|End of the line - a luxury resort|
We found the resort at the end of the line, a beautiful beach with waves crashing ashore in the north winds. Beckoning beach chairs and a nice bar and grill… all closed. We wandered around… where IS everybody? Why are there no people here? This is the perfect time of year for this place to be jumpin’… Have we missed a memo? Has the world ended and we weren’t told? It was erie as our small group milled around unchallenged, roaming wherever we chose…
|Beautiful deserted beach|
|Where IS everybody???|
|Nice beach bar and restaurant... empty!|
|The pool by the Casino Marina... empty!|
|The Casino Marina had just a few boats|
We continued on to the shopping mecca… again, deserted. Only a couple of stores were open and one pizza joint. We looked at the wares and found them to be exorbitantly priced, just what one would expect at a resort… We looked our fill and took our leave… back to the real Bimini we went!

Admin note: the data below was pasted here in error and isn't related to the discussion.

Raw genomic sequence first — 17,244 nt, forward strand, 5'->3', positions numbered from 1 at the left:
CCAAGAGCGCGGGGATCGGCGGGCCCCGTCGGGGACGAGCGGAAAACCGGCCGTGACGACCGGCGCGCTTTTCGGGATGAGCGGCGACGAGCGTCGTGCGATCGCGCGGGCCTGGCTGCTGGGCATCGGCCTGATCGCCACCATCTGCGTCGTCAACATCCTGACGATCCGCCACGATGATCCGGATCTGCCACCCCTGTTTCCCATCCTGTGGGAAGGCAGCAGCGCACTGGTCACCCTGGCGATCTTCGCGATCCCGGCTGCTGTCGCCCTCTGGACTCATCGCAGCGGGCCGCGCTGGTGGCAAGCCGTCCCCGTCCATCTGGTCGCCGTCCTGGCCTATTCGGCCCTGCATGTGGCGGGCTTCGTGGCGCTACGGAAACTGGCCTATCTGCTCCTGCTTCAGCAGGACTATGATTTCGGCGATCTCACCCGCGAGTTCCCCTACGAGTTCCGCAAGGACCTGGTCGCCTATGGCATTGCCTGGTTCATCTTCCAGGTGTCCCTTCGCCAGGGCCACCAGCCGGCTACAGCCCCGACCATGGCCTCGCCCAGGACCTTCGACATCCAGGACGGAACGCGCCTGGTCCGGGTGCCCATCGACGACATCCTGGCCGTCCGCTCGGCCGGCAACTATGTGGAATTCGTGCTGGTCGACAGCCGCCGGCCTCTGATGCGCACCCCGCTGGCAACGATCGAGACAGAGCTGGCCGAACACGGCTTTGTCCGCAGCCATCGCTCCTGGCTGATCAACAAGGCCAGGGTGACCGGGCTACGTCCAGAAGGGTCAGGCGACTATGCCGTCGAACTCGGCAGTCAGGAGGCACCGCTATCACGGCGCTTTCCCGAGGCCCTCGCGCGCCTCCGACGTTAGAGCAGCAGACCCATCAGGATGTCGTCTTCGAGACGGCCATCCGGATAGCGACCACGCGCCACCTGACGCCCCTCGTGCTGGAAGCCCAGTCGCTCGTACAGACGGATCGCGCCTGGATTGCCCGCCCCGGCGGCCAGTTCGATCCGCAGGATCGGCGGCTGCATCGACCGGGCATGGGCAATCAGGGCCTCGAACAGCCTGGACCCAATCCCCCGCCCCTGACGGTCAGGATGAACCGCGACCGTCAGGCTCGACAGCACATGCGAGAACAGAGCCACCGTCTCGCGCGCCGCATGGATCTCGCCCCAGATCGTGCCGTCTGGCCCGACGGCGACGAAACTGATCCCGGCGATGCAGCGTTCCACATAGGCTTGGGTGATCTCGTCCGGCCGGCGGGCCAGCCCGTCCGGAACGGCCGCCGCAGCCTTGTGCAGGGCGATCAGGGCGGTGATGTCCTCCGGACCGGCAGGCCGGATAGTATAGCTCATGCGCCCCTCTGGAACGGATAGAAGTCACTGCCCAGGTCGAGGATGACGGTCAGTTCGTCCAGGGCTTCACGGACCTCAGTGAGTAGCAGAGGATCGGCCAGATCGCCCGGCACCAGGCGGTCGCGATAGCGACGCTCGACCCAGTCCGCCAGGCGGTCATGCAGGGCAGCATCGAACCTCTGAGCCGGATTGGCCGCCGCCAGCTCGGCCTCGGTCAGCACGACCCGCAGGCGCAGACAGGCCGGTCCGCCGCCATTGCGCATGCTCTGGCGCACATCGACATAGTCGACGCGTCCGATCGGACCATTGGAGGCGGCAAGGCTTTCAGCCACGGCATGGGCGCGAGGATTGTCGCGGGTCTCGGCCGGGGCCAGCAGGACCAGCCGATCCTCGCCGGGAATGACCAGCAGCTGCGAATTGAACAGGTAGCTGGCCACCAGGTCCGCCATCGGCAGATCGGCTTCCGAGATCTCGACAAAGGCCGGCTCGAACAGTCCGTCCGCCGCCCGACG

|The marinas in the distance|
|Typical Bimini streets|
|Sandra and Phyllis looking for the perfect shell|
We retraced our former path along the coast road and made a stop to look for conch shells. They were all piled along the shore where the local conch fishermen had removed their contents and tossed them away.
Just across the street was a small Cemetery. There are several here on the island, all with gorgeous eternal views.